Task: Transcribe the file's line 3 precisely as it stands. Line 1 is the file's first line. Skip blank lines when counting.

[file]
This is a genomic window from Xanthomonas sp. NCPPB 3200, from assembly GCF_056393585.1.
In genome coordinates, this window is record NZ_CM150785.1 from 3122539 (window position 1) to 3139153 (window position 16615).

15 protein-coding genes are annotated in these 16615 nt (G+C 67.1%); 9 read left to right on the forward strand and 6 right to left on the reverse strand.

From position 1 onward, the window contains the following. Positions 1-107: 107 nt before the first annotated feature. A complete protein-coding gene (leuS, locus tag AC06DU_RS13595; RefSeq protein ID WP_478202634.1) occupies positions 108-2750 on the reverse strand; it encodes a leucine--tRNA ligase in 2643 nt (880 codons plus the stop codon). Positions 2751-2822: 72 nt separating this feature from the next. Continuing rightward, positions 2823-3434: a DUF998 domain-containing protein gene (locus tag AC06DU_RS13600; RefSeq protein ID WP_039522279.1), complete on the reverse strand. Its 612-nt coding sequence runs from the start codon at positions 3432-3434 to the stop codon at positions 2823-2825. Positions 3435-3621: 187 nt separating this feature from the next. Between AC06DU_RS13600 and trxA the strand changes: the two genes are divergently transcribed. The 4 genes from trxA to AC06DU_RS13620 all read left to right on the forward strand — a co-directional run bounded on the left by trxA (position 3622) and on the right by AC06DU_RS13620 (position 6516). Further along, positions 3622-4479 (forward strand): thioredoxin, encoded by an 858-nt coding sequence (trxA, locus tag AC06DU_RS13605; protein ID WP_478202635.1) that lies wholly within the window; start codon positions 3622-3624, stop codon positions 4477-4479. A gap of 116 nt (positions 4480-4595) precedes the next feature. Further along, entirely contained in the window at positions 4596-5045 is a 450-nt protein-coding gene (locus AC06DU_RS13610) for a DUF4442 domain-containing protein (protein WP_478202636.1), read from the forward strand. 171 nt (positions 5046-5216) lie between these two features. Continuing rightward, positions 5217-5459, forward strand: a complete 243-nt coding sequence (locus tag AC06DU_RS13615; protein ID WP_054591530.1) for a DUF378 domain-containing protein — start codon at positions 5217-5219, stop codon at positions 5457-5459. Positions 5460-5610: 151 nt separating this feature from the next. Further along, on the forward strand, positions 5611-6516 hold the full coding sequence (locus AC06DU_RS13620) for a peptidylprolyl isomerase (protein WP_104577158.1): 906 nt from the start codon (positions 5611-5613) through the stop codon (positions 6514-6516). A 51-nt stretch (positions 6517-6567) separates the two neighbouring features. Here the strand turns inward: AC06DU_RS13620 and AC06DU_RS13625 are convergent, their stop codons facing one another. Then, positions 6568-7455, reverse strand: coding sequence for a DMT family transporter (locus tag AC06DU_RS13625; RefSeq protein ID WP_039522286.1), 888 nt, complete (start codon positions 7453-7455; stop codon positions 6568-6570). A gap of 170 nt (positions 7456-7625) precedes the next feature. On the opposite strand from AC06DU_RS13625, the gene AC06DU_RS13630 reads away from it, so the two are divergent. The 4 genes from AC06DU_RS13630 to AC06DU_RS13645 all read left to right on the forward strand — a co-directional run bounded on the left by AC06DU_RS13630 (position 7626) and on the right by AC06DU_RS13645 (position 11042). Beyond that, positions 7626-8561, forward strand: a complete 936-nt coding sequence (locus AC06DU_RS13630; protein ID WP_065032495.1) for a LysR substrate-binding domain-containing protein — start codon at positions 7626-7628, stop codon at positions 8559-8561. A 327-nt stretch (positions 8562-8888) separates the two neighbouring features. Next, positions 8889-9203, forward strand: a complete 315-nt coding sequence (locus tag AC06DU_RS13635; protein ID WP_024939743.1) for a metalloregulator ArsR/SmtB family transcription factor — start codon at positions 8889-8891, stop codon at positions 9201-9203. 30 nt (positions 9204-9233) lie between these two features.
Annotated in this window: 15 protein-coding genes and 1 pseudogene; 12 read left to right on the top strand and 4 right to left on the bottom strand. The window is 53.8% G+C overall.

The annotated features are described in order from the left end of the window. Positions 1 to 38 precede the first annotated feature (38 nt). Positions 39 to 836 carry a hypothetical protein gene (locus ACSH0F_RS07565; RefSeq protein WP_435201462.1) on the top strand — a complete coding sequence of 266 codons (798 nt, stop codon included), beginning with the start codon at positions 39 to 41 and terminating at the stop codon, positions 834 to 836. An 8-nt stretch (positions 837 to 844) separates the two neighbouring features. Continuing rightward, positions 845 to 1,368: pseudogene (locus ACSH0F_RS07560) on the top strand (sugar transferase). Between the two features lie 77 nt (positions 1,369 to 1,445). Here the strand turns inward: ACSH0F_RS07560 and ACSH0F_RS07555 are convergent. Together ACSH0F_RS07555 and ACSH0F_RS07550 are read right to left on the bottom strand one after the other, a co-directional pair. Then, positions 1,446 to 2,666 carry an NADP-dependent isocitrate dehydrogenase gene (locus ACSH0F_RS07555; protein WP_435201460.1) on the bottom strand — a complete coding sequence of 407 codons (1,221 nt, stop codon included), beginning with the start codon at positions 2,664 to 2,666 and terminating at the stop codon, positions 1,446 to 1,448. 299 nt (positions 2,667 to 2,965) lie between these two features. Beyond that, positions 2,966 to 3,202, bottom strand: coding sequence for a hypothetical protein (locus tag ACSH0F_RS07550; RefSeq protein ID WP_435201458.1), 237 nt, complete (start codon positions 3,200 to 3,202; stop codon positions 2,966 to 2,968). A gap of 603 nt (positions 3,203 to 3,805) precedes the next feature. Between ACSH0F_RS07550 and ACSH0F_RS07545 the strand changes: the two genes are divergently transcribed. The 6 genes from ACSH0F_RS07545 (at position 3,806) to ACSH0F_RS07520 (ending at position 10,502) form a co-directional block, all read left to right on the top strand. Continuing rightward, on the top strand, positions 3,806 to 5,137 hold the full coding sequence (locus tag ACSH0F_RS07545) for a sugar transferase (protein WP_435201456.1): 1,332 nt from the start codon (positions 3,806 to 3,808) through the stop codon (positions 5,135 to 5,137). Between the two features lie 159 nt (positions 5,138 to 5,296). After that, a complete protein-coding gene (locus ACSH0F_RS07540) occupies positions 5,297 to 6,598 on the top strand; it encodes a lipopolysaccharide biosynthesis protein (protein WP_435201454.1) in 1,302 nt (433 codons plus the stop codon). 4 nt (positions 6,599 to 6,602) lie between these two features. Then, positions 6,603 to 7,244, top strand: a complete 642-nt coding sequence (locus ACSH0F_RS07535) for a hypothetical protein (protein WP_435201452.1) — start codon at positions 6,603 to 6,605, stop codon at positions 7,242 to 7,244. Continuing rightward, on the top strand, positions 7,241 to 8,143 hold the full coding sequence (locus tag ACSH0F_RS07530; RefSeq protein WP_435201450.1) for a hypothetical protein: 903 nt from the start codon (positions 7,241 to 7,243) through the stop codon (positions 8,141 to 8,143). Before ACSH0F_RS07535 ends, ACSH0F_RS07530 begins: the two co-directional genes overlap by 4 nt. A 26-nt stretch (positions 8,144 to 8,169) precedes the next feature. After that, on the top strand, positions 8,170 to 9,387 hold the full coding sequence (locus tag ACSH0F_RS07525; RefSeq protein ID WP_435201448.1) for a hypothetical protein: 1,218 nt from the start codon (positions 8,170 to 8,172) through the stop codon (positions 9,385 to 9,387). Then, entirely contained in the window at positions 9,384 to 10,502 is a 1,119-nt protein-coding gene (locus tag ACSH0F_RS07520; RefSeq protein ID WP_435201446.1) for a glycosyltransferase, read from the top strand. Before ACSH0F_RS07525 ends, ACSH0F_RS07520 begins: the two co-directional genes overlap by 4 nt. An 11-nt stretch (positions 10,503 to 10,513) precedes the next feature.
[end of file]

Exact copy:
15 protein-coding genes are annotated in these 16615 nt (G+C 67.1%); 9 read left to right on the forward strand and 6 right to left on the reverse strand.